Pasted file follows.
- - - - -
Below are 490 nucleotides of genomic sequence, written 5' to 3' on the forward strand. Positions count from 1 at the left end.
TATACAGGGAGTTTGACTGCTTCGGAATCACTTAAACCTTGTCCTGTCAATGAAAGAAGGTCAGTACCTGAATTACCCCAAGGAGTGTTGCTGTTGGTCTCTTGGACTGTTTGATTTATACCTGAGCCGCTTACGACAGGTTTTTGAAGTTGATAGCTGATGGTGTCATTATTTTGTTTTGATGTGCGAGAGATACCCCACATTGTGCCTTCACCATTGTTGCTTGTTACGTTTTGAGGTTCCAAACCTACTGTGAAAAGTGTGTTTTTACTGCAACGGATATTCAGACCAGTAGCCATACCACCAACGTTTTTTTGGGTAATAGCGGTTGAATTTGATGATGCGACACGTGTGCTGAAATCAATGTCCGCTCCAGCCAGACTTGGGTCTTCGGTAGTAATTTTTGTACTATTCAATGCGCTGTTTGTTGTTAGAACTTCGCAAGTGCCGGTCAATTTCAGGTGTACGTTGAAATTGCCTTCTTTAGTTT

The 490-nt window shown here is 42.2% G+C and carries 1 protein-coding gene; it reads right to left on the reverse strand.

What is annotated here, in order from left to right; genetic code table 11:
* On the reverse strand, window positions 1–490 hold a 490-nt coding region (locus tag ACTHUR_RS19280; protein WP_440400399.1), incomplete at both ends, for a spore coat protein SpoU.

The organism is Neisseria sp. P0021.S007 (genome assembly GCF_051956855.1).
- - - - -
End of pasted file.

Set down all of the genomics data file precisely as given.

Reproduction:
Below are 490 nucleotides of genomic sequence, written 5' to 3' on the forward strand. Positions count from 1 at the left end.
TATACAGGGAGTTTGACTGCTTCGGAATCACTTAAACCTTGTCCTGTCAATGAAAGAAGGTCAGTACCTGAATTACCCCAAGGAGTGTTGCTGTTGGTCTCTTGGACTGTTTGATTTATACCTGAGCCGCTTACGACAGGTTTTTGAAGTTGATAGCTGATGGTGTCATTATTTTGTTTTGATGTGCGAGAGATACCCCACATTGTGCCTTCACCATTGTTGCTTGTTACGTTTTGAGGTTCCAAACCTACTGTGAAAAGTGTGTTTTTACTGCAACGGATATTCAGACCAGTAGCCATACCACCAACGTTTTTTTGGGTAATAGCGGTTGAATTTGATGATGCGACACGTGTGCTGAAATCAATGTCCGCTCCAGCCAGACTTGGGTCTTCGGTAGTAATTTTTGTACTATTCAATGCGCTGTTTGTTGTTAGAACTTCGCAAGTGCCGGTCAATTTCAGGTGTACGTTGAAATTGCCTTCTTTAGTTT

The 490-nt window shown here is 42.2% G+C and carries 1 protein-coding gene; it reads right to left on the reverse strand.

What is annotated here, in order from left to right; genetic code table 11:
* On the reverse strand, window positions 1–490 hold a 490-nt coding region (locus tag ACTHUR_RS19280; protein WP_440400399.1), incomplete at both ends, for a spore coat protein SpoU.

The organism is Neisseria sp. P0021.S007 (genome assembly GCF_051956855.1).